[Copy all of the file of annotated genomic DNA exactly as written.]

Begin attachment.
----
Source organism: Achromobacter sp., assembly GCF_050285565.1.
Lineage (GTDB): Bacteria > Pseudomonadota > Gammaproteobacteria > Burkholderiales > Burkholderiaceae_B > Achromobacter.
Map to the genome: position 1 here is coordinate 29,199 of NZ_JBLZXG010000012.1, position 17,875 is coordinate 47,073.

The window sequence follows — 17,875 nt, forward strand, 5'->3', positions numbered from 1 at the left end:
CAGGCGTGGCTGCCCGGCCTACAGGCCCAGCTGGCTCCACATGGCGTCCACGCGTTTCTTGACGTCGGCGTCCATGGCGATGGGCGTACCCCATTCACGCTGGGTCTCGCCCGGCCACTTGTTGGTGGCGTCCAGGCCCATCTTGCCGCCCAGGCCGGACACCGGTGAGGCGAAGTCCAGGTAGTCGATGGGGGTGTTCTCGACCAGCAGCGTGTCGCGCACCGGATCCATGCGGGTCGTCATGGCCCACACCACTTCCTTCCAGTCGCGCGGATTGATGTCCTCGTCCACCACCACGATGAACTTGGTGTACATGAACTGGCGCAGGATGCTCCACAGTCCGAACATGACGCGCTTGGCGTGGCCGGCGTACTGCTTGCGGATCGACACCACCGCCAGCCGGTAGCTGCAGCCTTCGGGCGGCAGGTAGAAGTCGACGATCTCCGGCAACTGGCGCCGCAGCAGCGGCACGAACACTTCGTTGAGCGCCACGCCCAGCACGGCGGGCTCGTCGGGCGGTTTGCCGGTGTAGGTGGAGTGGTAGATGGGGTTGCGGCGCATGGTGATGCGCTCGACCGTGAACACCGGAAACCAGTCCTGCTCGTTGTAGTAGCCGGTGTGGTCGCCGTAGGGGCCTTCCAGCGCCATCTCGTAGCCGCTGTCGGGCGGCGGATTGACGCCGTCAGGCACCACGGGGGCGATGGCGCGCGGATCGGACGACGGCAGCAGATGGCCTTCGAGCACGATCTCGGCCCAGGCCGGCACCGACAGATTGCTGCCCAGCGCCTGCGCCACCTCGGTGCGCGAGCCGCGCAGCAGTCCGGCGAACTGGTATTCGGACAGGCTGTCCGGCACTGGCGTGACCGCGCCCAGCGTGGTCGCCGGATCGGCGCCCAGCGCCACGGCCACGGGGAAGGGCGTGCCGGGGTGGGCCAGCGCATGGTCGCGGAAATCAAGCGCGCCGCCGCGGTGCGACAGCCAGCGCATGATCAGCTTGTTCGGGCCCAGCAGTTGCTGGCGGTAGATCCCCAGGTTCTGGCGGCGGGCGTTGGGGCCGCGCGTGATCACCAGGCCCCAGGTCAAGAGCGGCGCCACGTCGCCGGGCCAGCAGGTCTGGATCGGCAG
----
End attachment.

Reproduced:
Source organism: Achromobacter sp., assembly GCF_050285565.1.
Lineage (GTDB): Bacteria > Pseudomonadota > Gammaproteobacteria > Burkholderiales > Burkholderiaceae_B > Achromobacter.
Map to the genome: position 1 here is coordinate 29,199 of NZ_JBLZXG010000012.1, position 17,875 is coordinate 47,073.

The window sequence follows — 17,875 nt, forward strand, 5'->3', positions numbered from 1 at the left end:
CAGGCGTGGCTGCCCGGCCTACAGGCCCAGCTGGCTCCACATGGCGTCCACGCGTTTCTTGACGTCGGCGTCCATGGCGATGGGCGTACCCCATTCACGCTGGGTCTCGCCCGGCCACTTGTTGGTGGCGTCCAGGCCCATCTTGCCGCCCAGGCCGGACACCGGTGAGGCGAAGTCCAGGTAGTCGATGGGGGTGTTCTCGACCAGCAGCGTGTCGCGCACCGGATCCATGCGGGTCGTCATGGCCCACACCACTTCCTTCCAGTCGCGCGGATTGATGTCCTCGTCCACCACCACGATGAACTTGGTGTACATGAACTGGCGCAGGATGCTCCACAGTCCGAACATGACGCGCTTGGCGTGGCCGGCGTACTGCTTGCGGATCGACACCACCGCCAGCCGGTAGCTGCAGCCTTCGGGCGGCAGGTAGAAGTCGACGATCTCCGGCAACTGGCGCCGCAGCAGCGGCACGAACACTTCGTTGAGCGCCACGCCCAGCACGGCGGGCTCGTCGGGCGGTTTGCCGGTGTAGGTGGAGTGGTAGATGGGGTTGCGGCGCATGGTGATGCGCTCGACCGTGAACACCGGAAACCAGTCCTGCTCGTTGTAGTAGCCGGTGTGGTCGCCGTAGGGGCCTTCCAGCGCCATCTCGTAGCCGCTGTCGGGCGGCGGATTGACGCCGTCAGGCACCACGGGGGCGATGGCGCGCGGATCGGACGACGGCAGCAGATGGCCTTCGAGCACGATCTCGGCCCAGGCCGGCACCGACAGATTGCTGCCCAGCGCCTGCGCCACCTCGGTGCGCGAGCCGCGCAGCAGTCCGGCGAACTGGTATTCGGACAGGCTGTCCGGCACTGGCGTGACCGCGCCCAGCGTGGTCGCCGGATCGGCGCCCAGCGCCACGGCCACGGGGAAGGGCGTGCCGGGGTGGGCCAGCGCATGGTCGCGGAAATCAAGCGCGCCGCCGCGGTGCGACAGCCAGCGCATGATCAGCTTGTTCGGGCCCAGCAGTTGCTGGCGGTAGATCCCCAGGTTCTGGCGGCGGGCGTTGGGGCCGCGCGTGATCACCAGGCCCCAGGTCAAGAGCGGCGCCACGTCGCCGGGCCAGCAGGTCTGGATCGGCAG